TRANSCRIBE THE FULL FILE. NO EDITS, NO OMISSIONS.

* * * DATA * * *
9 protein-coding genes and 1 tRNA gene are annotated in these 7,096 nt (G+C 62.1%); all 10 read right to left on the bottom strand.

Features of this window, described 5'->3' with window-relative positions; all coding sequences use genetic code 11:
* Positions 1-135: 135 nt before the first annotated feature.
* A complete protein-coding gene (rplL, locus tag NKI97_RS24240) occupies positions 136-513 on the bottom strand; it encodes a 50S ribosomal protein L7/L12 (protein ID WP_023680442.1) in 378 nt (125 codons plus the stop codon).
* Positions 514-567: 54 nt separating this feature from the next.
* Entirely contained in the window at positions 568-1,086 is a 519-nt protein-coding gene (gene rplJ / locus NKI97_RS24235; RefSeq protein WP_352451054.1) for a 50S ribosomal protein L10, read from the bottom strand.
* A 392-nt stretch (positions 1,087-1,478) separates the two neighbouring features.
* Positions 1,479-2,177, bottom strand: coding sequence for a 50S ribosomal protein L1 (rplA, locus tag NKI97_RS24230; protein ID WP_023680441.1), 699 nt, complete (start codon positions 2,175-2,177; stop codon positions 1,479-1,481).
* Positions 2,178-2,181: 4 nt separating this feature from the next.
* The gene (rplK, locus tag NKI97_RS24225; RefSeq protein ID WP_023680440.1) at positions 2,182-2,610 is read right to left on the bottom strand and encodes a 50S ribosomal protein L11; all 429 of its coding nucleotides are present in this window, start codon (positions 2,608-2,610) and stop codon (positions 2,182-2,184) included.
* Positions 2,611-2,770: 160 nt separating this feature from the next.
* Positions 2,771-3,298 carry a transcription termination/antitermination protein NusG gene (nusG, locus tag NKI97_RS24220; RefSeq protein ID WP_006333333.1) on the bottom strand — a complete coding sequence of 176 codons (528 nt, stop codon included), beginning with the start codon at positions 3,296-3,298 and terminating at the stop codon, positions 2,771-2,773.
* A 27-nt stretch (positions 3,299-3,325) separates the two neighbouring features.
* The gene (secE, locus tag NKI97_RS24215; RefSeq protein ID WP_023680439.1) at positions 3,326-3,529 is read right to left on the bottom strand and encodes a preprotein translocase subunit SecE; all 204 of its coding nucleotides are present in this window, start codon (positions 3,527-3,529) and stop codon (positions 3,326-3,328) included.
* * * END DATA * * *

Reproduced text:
9 protein-coding genes and 1 tRNA gene are annotated in these 7,096 nt (G+C 62.1%); all 10 read right to left on the bottom strand.

Features of this window, described 5'->3' with window-relative positions; all coding sequences use genetic code 11:
* Positions 1-135: 135 nt before the first annotated feature.
* A complete protein-coding gene (rplL, locus tag NKI97_RS24240) occupies positions 136-513 on the bottom strand; it encodes a 50S ribosomal protein L7/L12 (protein ID WP_023680442.1) in 378 nt (125 codons plus the stop codon).
* Positions 514-567: 54 nt separating this feature from the next.
* Entirely contained in the window at positions 568-1,086 is a 519-nt protein-coding gene (gene rplJ / locus NKI97_RS24235; RefSeq protein WP_352451054.1) for a 50S ribosomal protein L10, read from the bottom strand.
* A 392-nt stretch (positions 1,087-1,478) separates the two neighbouring features.
* Positions 1,479-2,177, bottom strand: coding sequence for a 50S ribosomal protein L1 (rplA, locus tag NKI97_RS24230; protein ID WP_023680441.1), 699 nt, complete (start codon positions 2,175-2,177; stop codon positions 1,479-1,481).
* Positions 2,178-2,181: 4 nt separating this feature from the next.
* The gene (rplK, locus tag NKI97_RS24225; RefSeq protein ID WP_023680440.1) at positions 2,182-2,610 is read right to left on the bottom strand and encodes a 50S ribosomal protein L11; all 429 of its coding nucleotides are present in this window, start codon (positions 2,608-2,610) and stop codon (positions 2,182-2,184) included.
* Positions 2,611-2,770: 160 nt separating this feature from the next.
* Positions 2,771-3,298 carry a transcription termination/antitermination protein NusG gene (nusG, locus tag NKI97_RS24220; RefSeq protein ID WP_006333333.1) on the bottom strand — a complete coding sequence of 176 codons (528 nt, stop codon included), beginning with the start codon at positions 3,296-3,298 and terminating at the stop codon, positions 2,771-2,773.
* A 27-nt stretch (positions 3,299-3,325) separates the two neighbouring features.
* The gene (secE, locus tag NKI97_RS24215; RefSeq protein ID WP_023680439.1) at positions 3,326-3,529 is read right to left on the bottom strand and encodes a preprotein translocase subunit SecE; all 204 of its coding nucleotides are present in this window, start codon (positions 3,527-3,529) and stop codon (positions 3,326-3,328) included.